Three years on from moving to Poole from SE9, I am sometimes asked if I miss London. My answer to this is invariably, “No, not at all. Well… I miss central London.” And it’s true – there is a not a lot I miss about suburban London (which is not to say I didn’t appreciate where I lived, or have a lot of friends and connections there, or find it very hard to leave); and the reality is that most of the 32 London boroughs are rather unexciting suburbia. Poole is an altogether more attractive and interesting place in which to live. But I have always loved central London – that small patch at the heart of the great suburban city.
So it was good to be in London on a spring day (which is when London looks its best) for the Everything Conference on Saturday. The conference itself was a great success, and it was a privilege to have a small part to play in it. And it felt very good to be in the heart of Westminster. Apparently some people had been put off attending because of the TUC march that was happening at the same time, but for me that simply added to the buzz of the day.
On Friday evening, after an Everything dinner, I hired one of Boris Johnson’s bikes (didn’t have those three years ago) and cycled along the South Bank, to Westminster Bridge, across to Parliament Square (which I raced around a couple of times), up to Buckingham Palace, and then down the Mall to Trafalgar Square, before parking the bike at Charing Cross.
That was a lot of fun.
The tang of spring, and the thousands of people filling the streets, and the general throb of the city created an energy that was pretty irresistible.
At the Everything dinner I had a rather strong debate with a researcher for BBC radio – she defending such appalling offerings as Woman’s Hour and You & Yours, me lamenting Radcliffe & Maconie being given the boot from Radio 2. (Apparently – the researcher explained – Radcliffe & Maconie only appeal to people who are interested in music, and Radio 2 listeners do not fall into this category.) One program we did not debate was Melvyn Bragg’s In Our Time, but this is one of my favourites. Bragg is also a fan of central London, and I rather liked this description of his perambulations in this weeks IOT newsletter:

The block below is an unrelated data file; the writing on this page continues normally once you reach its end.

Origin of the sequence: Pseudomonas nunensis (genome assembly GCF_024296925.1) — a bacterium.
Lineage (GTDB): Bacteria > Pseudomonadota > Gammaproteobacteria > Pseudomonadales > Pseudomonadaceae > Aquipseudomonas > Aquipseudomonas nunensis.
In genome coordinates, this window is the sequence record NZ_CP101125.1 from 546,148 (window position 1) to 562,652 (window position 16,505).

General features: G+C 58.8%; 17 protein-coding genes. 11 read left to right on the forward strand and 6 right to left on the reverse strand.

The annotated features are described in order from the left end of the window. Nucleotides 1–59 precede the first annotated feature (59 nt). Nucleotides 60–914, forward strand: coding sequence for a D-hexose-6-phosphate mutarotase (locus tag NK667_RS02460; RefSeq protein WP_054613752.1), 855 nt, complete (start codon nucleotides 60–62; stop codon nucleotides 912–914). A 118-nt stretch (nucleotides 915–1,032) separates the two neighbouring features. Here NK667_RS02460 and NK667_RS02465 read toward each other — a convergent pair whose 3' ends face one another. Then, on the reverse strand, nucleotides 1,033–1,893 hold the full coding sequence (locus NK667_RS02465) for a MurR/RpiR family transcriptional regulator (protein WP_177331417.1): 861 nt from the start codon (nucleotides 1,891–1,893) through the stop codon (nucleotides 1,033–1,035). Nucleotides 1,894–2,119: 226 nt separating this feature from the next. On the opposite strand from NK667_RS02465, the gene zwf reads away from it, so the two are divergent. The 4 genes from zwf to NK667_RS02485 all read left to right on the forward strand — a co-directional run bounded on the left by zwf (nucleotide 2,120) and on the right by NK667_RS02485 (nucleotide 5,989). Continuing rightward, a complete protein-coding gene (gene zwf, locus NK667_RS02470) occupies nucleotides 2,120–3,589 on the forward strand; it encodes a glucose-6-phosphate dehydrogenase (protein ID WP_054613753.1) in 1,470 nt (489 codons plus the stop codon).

Off, then, down Regent Street where spring has sprung wonderfully. In Cumbria the lambs, freed from snow, are gambolling; in London, the brave souls who sat at pavement tables in winter are now glowing in the sun; and everywhere the sap is rising!
Time to hurry about St James’s Park, already in mid-morning crowded with troops of schoolchildren, although never too crowded to be visited. Blossom out in full now, daffodils still flourishing, pelicans still pecking their downy chests; everything sparkling because the sun has got his hat on and has come out to play. At last.
Into the Westminster Abbey complex to find the Jerusalem Chamber where I’m to be interviewed. It’s quite extraordinary to be inside the Abbey buildings – let alone the Abbey itself. You can feel its presence as a community separate from all that goes on around it and yet feeling central to it. Boys from Westminster School in their grey jerseys and grey trousers playing football on the lawn. People in various degrees of clerical dress, swanning around the yards and the closes on their way into, or out of, the Abbey itself. Higgledy-piggledy stairs. And the wonderful Jerusalem Chamber with its magnificent tapestries and its history, including being one of the places where the King James Bible was finalised.
Out on the pound again to Victoria Station to renew my senior railcard. What volumes of people there are on the pavements. What an extraordinary number of different shops. A cigar shop that looks as if it came out of Dickens – no, way, way before Dickens; the scent of Dr Johnson emanates from its interior. And a little side street market, wall-to-wall as brisk and Cockney as anything in the East End. What a swirl of a place it is. Some shops are quite cosy and local – little barbers’ shops, little sandwich shops – some are achingly huge. There’s Westminster Cathedral on the left, standing back splendidly in its own courtyard; there’s the Victorian Apollo Theatre on the right with – still invaded by the North – Billy Elliot. And on to the concourse of Victoria Station. When is it not thronging, as if every hour was rush hour? Sometimes the centre of London seems about to burst. The pavements are already not broad enough. I tried to sum it up in a word or two, the word which was the common denominator of everybody I passed. I’m quite sure it would be “intent”. But intent on what? Themselves? Not bumping into others? Their phones, often snugly held to the ear? From above, it must look even more like that scene so disparaged by Orson Welles in The Third Man, where he callously talks about the ants (is it ants?) down there on the ground who don’t matter. And yet no face different. A world of its own really. More snatches of foreign languages than the English language.
Brilliant! And yes, I miss that London.